When I was visiting Saudi after some time in the US, I got detained by police for photographing what allegedly were homes of Americans (I live in a compound, and was just taking photos around the neighborhood).

    After a bit of explanation (and flaunting of a very American accent), they let me go.

  • http://www.nidalm.com/blog/ NidalM

    Local knowledge is vital when taking pictures.

    When I was visiting Saudi after some time in the US, I got detained by police for photographing what allegedly were homes of Americans (I live in a compound, and was just taking photos around the neighborhood).

    After a bit of explanation (and flaunting of a very American accent), they let me go.

  • http://www.nidalm.com/blog/ NidalM

    I'd love to see the documentary if you have it posted online somewhere :)

    I learned the trick from a Hollywood based film crew that was out in Egypt, shooting a documentary on Comedy in the Middle East. We had an indecent where we mall security (during a promotional event) detained the photographers and videographers. We kept the cameras rolling during the whole ordeal and got some really nice footage :P

  • http://www.nidalm.com/blog/ NidalM

    I'd love to see the documentary if you have it posted online somewhere :)

    I learned the trick from a Hollywood based film crew that was out in Egypt, shooting a documentary on Comedy in the Middle East. We had an incident where we mall security (during a promotional event) detained the photographers and videographers. We kept the cameras rolling during the whole ordeal and got some really nice footage :P

  • http://www.the-media-junkie.com/ Media Junkie

    Check out my youtube channel – http://www.youtube.com/drnsain

  • http://www.the-media-junkie.com/ Media Junkie

    Check out my youtube channel – http://www.youtube.com/drnsain

  • http://www.nidalm.com/blog/ NidalM

    Never knew you've been to Iran!

    It would be pretty creepy for a stranger to come start taking pictures of the kids, regardless of where you are I guess. Though accusations of pedophilia are unlikely. I know girls who can easily go take these shots (pet the kid, smile at parents, ask to take pictures), but with guys it would be decidedly tougher (why are we all so untrustworthy? :P ).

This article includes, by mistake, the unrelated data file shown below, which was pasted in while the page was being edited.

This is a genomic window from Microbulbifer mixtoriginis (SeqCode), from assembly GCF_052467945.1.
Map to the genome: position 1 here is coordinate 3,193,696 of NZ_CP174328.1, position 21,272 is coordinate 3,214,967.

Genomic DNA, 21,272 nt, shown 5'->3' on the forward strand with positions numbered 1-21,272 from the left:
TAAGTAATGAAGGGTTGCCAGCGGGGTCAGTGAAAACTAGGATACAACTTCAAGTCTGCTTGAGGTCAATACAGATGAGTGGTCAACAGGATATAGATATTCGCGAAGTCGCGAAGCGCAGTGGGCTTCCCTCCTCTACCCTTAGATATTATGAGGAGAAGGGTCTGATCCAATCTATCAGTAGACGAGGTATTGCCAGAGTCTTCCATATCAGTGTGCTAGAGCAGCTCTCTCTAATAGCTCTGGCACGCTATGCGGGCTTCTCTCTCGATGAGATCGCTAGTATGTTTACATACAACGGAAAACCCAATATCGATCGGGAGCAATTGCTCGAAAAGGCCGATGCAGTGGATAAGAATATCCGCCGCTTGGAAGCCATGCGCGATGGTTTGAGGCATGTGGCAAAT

If you know the kids, you're fine. I've been asked to do photoshoots of kids sometimes, always loved it :)

  • http://www.nidalm.com/blog/ NidalM

    Never knew you've been to Iran!

    It would be pretty creepy for a stranger to come start taking pictures of the kids, regardless of where you are I guess. Though accusations of pedophilia are unlikely. I know girls who can easily go take these shots (pet the kid, smile at parents, ask to take pictures), but with guys it would be decidedly tougher (why are we all so untrustworthy? :P ).

    If you know the kids, you're fine. I've been asked to do photoshoots of kids sometimes, always loved it :)

  • http://sophiaali.blogspot.com/ Sophia Ali

    ha ha..I read it in a humorous perspective…and boy that is serious – getting lynched for shooting women…

  • http://sophiaali.blogspot.com/ Sophia Ali

    ha ha..I read it in a humorous perspective…and boy that is serious – getting lynched for shooting women…

  • http://www.diehardgamefan.com/ Mohamed S.

    Thanks for the tips!

    Just a question. What's a good camera for a beginner photographer?

    I'm looking at the Canon EOS 450D. Is that a good choice?

  • http://www.diehardgamefan.com/ Mohamed S.

    Thanks for the tips!

    Just a question. What's a good camera for a beginner photographer?

    I'm looking at the Canon EOS 450D. Is that a good choice?

  • http://www.zoombits.de/batterien/ batterie 12v

    Hi,
    I never been in Saudi Arab before but I will go to Dubai soon.I was wondering about photography in humid condition of desert and I got the perfect information here.Thanks for this post.

  • http://www.zoombits.de/batterien/ batterie 12v

    Hi,
    I never been in Saudi Arab before but I will go to Dubai soon.I was wondering about photography in humid condition of desert and I got the perfect information here.Thanks for this post.

  • sinankaraoglu

    Dear,
    My name is Sinan and i am from Belgium . My hobby is taking panoramic picture an would like to shoot some pictures with an tripod and reflex digital camera.